It’s easy to forget that the written word is a tool that adapts to any season. After all, it’s such an everyday thing, always there in one form or another. Frankly, it’s so commonplace that its value can be easily overlooked.

Any practitioner of public relations or any other form of marketing should know how important the written word is in good times and bad. However, the difference between someone who knows this fact and someone who knows how to use it to a business’s advantage boils down to training, experience and, yes, talent.

Words do make a difference. Whether they help forge the right difference at the right time and in the right place takes more than the ability to hold a pen, type on a keyboard or form a coherent sentence. It requires intelligence, insight, foresight, planning and skill.

Every business needs someone who knows how, where and when to use words deliberately to further the organization’s progress. Choosing that person should be among management’s top priorities.

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Tread with care in the grammar war zone

Being a grammar scold is dangerous business. Pointing out other people’s flubs can make the scold a target of even more aggressive purists.

There’s also the problem of definitions. “Grammar” is a technical term having more to do with being understood as opposed to “usage,” a clumsy moniker that has to do with the use of words and punctuation. Usually, grammar scolds say they’re correcting (or objecting to) someone’s grammar when they’re really referring to usage.

For example, “You ain’t got no class” can, arguably, be called grammatical in that the person reading or hearing the sentence can decipher what it means, even though it’s a usage nightmare, at least in what’s called “standard” English.

On the other hand, “The find do chimp job the to” isn’t grammatical because it’s difficult or impossible to figure out what it means. It might say, “Find the chimp to do the job,” but, then again, maybe not.

Recently, a newspaper columnist for The Kansas City Star made the mistake, while criticizing someone else’s grammar/usage, of identifying an adverb as an adjective. The other grammar scolds came out of the woodwork, and he had to devote another column to apologizing. This situation encourages a few questions for the scolds, such as, “Just how many cats do you have?” and “How long has it been since you stepped out of your house?” and “Have you considered the possibility of life beyond the crossword puzzle?”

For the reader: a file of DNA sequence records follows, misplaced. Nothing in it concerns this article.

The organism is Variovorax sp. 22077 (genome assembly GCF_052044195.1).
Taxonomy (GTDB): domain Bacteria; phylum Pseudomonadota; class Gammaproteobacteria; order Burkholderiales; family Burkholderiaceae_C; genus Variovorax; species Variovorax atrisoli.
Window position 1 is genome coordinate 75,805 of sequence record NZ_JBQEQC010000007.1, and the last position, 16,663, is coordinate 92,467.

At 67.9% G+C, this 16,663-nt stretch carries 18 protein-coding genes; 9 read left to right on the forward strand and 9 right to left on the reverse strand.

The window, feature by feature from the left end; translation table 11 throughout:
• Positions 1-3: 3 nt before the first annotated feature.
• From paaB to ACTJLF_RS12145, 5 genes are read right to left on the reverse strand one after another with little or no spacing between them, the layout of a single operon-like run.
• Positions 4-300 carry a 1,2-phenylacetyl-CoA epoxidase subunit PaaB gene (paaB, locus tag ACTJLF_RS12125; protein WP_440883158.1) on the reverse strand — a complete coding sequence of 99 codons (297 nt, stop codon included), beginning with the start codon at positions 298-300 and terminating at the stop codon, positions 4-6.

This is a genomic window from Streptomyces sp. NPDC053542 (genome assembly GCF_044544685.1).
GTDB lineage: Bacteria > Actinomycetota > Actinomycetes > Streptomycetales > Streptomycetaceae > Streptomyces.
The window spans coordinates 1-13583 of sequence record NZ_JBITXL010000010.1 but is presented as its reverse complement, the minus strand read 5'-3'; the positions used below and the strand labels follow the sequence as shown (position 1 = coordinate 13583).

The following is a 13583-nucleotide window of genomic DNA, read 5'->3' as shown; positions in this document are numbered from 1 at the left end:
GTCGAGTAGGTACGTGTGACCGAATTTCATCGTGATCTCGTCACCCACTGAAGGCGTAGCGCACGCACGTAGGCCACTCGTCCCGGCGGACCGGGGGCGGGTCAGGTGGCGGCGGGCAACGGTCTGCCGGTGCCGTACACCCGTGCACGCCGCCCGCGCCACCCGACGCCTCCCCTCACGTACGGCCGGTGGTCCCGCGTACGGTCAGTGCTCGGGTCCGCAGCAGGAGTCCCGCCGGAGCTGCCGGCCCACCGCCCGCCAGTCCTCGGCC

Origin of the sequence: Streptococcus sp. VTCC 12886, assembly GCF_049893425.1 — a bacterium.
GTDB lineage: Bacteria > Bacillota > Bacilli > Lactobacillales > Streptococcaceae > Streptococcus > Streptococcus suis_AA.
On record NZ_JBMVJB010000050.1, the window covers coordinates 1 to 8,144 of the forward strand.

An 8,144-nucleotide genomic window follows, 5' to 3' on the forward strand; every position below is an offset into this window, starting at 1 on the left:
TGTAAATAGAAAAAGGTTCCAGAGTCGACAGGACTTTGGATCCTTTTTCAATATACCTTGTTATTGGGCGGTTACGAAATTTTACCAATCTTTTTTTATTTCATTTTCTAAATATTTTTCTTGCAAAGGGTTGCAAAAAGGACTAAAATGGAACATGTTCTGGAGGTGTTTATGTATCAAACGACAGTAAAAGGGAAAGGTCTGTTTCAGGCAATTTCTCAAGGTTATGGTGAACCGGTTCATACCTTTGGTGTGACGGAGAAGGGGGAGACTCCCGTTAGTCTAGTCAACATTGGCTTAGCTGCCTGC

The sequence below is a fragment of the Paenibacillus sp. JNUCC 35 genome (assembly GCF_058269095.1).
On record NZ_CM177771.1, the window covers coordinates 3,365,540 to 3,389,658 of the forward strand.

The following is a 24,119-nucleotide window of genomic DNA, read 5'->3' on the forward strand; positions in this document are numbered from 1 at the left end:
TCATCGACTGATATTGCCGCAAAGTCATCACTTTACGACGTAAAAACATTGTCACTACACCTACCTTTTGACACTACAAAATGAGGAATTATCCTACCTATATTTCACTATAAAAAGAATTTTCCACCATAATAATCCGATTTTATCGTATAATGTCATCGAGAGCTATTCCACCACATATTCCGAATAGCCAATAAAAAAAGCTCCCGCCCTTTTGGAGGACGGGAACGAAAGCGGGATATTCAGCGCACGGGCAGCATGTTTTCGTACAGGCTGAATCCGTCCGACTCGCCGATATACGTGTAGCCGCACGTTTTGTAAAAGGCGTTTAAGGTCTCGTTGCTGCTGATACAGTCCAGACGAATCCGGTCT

Tempests in a thimble like the one just described recall to mind what Winston Churchill thought about the ridiculous pseudo-rule that bans ending a sentence with a preposition. It is, the old statesman is reputed to have said, something “up with which I will not put.”

Winston’s phrase is grammatical, and the usage is correct, but the pomposity of it makes it a slappable offense to the English-hearing human ear. (Yes, there is no such word as “slappable.” Live with it). Yet the preposition battle is still being fought wherever grammar scolds are found. There are other recurring skirmishes, equally silly, that will be dealt with in later posts.

Does all this attention to other people’s use of language make this a grammar scold’s blog? Heaven forfend.

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Filed under Advertising, Copywriting, Odds & Ends

Why businesses need copywriters

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It might seem disingenuous for a copywriter to write about why copywriters are necessary to business, but bear with me a moment.

First, let’s define our term. By copywriter, I mean anyone who makes a living supporting businesses – both for-profit and not-for-profit – by developing the written content of print advertisements, videos, radio commercials, audio programs, on-line advertising, blogs, direct mail, etc. People who write short stories, novels, plays, fictional and documentary films and most other forms that fall into a more “artistic” category are not copywriters, nor are journalists. The lines aren’t always clear, but the separation is helpful. Sometimes, people do copywriting to make a living as they pursue their artistic projects.

In short, in most cases, businesses hire copywriters only to promote their business, not to develop a written product the businesses can sell.

So why do businesses need someone who has successfully worn the copywriter hat? I’ll approach the answer somewhat circuitously.

Recently, a friend and I were discussing the uniqueness of writing among the skills people develop. We came to the conclusion that writing stands alone in that many people who can’t do it well think they can do it well – or at least well enough to get by in promotional materials. To them, the writing needed to make a brochure, website, industrial video or any other promotional item work is nothing like the design skills necessary to make the item pretty. One is “information”; the other is something they can’t do themselves or hire someone to do merely because they don’t have the time to do it.

At the risk of burying the lead (or lede, if you prefer), businesses need copywriters because, just like good design, good writing helps sell. A well-designed paragraph can have as much punch as an eye-grabbing visual. A strong headline can draw potential customers as effectively as a stunning graphic. It takes both strong writing and powerful design to get the best results. This point applies to every communication that combines written and visual elements.

The upshot: If a business needs someone to design an ad or brochure or shoot a video (good videographers have strong design skills), chances are it also needs a good copywriter. It is unwise and unhelpful to short-change the words.

Addendum: Copywriters and designers work best when they work together and their skills are given equal weight.